Cities of Light is the first global overview of modern urban illumination, a development that allows human wakefulness to colonize the night, doubling the hours available for purposeful and industrious activities. Urban lighting is undergoing a revolution due to recent developments in lighting technology, and increased focus on sustainability and human-scaled environments. Cities of Light is expansive in coverage, spanning two centuries and touching on developments on six continents, without diluting its central focus on architectural and urban lighting. Covering history, geography, theory, and speculation in urban lighting, readers will have numerous points of entry into the book, finding it easy to navigate for a quick reference and or a coherent narrative if read straight through. With chapters written by respected scholars and highly-regarded contemporary practitioners, this book will delight students and practitioners of architectural and urban history, area and cultural studies, and lighting design professionals and the institutional and municipal authorities they serve.
At a moment when the entire world is being reshaped by new lighting technologies and new design attitudes, the longer history of urban lighting remains fragmentary. Cities of Light aims to provide a global framework for historical studies of urban lighting and to offer a new perspective on the fast-moving developments of lighting today.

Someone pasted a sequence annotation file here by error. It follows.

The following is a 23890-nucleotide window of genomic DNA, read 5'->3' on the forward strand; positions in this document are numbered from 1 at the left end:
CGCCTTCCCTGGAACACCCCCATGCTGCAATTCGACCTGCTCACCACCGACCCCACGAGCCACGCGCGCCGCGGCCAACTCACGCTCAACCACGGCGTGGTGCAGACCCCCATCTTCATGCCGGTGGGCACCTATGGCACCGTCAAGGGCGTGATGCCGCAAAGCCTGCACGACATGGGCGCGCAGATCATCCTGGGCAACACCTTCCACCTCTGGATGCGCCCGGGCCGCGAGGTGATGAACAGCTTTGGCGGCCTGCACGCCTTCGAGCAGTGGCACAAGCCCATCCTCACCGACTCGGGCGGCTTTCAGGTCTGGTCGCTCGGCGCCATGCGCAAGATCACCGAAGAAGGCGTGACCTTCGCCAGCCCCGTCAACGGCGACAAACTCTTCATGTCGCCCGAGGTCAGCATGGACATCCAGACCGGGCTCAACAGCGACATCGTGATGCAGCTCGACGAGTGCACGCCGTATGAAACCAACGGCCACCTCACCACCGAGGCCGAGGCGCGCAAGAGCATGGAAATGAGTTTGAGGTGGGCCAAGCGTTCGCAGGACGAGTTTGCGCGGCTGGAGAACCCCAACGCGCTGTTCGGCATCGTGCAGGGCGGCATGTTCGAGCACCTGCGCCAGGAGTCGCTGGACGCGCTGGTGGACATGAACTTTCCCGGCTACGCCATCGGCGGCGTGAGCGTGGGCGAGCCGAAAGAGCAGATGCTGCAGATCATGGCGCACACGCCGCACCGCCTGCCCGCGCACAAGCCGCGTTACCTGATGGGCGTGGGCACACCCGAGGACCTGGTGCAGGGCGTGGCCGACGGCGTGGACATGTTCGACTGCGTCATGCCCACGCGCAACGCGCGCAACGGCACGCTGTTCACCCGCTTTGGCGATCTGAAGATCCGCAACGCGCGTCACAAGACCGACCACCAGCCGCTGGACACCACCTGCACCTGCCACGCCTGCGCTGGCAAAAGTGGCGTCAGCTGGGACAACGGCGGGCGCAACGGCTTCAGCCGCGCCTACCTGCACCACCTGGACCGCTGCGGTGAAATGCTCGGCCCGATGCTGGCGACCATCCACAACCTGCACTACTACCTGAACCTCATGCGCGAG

Chapter 1: Istanbul Chapter 2: Boston Chapter 3: London Chapter 4: Paris Chapter 5: Mumbai Chapter 6: Buffalo Chapter 7: Los Angeles Chapter 8: Blackpool Chapter 9: Berlin Chapter 10: Sao Paolo Chapter 11: Lagos Chapter 12: New York City Chapter 13: Mexico City Chapter 14: Buenos Aires Chapter 15: Johannesburg Chapter 16: Los Angeles Chapter 17: Tokyo Chapter 18: Shanghai Chapter 19: Moscow Chapter 20: Vienna Chapter 21: Paris Chapter 22: Washington, D.C. Chapter 23: Sydney Chapter 24: Yilan Chapter 25: London Chapter 26: Derby Chapter 27: Hong Kong Chapter 28: Huangzhou Chapter 29: Berlin Chapter 30: Oulu Chapter 31: New York City
[T]he volume contributes significantly to the furthering of studies into the realm of nocturnal urbanity and urban illumination. It provides an indispensable contribution to the study of nocturnal luminosity, and should indeed awaken the interest of any scholar or practitioner who engages in studies of light, darkness and cities. – European Planning Studies, Casper Laing Ebbensgaard, Queen Mary University of London, UK
[T]he chapters show that in some ways the history of lighting parallels the history of urban development. A lighting scheme can be the centrepiece of an urban regeneration project. Or mismanagement of lighting provision can be traced to colonial histories of unequal infrastructure distribution. As described in this edited volume, lighting illuminates both places and ideas. – Christine Ro, Environment & Urbanization